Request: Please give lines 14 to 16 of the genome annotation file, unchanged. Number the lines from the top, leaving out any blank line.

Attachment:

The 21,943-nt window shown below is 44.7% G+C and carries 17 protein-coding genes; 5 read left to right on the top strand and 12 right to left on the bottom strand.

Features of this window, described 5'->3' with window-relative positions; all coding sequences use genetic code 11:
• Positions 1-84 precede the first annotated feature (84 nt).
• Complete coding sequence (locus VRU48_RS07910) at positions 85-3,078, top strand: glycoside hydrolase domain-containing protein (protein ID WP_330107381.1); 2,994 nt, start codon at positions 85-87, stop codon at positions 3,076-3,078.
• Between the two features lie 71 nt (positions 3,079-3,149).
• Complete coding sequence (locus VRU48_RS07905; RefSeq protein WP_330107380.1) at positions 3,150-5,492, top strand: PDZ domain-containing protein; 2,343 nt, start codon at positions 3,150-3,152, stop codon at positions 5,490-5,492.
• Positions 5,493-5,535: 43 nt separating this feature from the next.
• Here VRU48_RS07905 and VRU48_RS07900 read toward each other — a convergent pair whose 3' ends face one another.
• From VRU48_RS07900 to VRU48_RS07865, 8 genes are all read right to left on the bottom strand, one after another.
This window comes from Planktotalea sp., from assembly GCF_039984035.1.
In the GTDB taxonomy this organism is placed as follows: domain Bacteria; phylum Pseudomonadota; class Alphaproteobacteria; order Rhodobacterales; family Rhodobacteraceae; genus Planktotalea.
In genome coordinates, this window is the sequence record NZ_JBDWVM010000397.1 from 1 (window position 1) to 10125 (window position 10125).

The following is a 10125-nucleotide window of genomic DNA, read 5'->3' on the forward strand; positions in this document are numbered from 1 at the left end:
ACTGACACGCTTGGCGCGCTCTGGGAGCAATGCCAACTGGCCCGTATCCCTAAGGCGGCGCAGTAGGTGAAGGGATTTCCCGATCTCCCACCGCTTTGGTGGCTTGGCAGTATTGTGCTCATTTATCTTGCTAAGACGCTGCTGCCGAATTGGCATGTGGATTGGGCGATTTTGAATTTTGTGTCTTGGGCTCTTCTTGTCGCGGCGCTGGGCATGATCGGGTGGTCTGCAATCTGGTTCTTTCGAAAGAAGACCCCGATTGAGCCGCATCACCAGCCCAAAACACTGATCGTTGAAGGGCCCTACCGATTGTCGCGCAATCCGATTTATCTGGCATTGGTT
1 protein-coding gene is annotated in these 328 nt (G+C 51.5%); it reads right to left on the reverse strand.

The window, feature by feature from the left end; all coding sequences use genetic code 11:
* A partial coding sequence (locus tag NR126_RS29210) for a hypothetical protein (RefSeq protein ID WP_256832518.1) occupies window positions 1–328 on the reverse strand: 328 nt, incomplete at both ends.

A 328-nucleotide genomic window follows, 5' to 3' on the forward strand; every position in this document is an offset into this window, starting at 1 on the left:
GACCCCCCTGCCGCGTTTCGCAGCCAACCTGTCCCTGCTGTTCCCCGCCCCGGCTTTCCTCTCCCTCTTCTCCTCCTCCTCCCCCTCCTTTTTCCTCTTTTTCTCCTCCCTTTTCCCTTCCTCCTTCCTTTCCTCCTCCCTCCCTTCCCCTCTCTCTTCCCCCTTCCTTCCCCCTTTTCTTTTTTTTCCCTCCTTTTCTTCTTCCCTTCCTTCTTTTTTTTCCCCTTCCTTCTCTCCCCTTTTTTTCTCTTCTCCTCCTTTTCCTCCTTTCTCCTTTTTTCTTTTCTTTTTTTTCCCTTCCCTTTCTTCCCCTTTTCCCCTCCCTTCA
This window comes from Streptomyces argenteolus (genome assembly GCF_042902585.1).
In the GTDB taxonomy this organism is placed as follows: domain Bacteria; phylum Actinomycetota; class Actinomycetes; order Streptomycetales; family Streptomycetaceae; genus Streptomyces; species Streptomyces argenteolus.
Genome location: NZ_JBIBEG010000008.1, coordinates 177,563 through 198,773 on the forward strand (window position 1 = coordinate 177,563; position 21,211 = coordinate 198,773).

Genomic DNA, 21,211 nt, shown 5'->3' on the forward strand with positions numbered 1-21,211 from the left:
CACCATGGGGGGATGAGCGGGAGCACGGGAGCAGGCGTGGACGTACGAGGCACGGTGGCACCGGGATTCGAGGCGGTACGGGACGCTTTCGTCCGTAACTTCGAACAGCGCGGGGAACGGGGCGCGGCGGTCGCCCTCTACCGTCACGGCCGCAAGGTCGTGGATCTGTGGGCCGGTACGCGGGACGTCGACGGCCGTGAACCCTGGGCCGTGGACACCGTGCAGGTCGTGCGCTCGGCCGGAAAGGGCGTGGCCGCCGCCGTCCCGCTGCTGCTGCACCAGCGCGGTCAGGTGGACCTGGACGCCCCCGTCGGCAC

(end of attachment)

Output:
ACTGACACGCTTGGCGCGCTCTGGGAGCAATGCCAACTGGCCCGTATCCCTAAGGCGGCGCAGTAGGTGAAGGGATTTCCCGATCTCCCACCGCTTTGGTGGCTTGGCAGTATTGTGCTCATTTATCTTGCTAAGACGCTGCTGCCGAATTGGCATGTGGATTGGGCGATTTTGAATTTTGTGTCTTGGGCTCTTCTTGTCGCGGCGCTGGGCATGATCGGGTGGTCTGCAATCTGGTTCTTTCGAAAGAAGACCCCGATTGAGCCGCATCACCAGCCCAAAACACTGATCGTTGAAGGGCCCTACCGATTGTCGCGCAATCCGATTTATCTGGCATTGGTT
1 protein-coding gene is annotated in these 328 nt (G+C 51.5%); it reads right to left on the reverse strand.

The window, feature by feature from the left end; all coding sequences use genetic code 11: